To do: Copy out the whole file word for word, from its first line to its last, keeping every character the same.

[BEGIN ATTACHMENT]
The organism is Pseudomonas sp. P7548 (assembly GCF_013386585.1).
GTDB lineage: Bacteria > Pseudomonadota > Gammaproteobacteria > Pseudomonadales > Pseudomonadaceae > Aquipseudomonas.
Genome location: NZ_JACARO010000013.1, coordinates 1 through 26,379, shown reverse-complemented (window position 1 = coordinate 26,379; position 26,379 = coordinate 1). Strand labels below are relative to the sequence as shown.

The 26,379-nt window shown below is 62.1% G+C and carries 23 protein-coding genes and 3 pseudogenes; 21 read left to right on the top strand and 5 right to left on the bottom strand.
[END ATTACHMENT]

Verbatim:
The organism is Pseudomonas sp. P7548 (assembly GCF_013386585.1).
GTDB lineage: Bacteria > Pseudomonadota > Gammaproteobacteria > Pseudomonadales > Pseudomonadaceae > Aquipseudomonas.
Genome location: NZ_JACARO010000013.1, coordinates 1 through 26,379, shown reverse-complemented (window position 1 = coordinate 26,379; position 26,379 = coordinate 1). Strand labels below are relative to the sequence as shown.

The 26,379-nt window shown below is 62.1% G+C and carries 23 protein-coding genes and 3 pseudogenes; 21 read left to right on the top strand and 5 right to left on the bottom strand.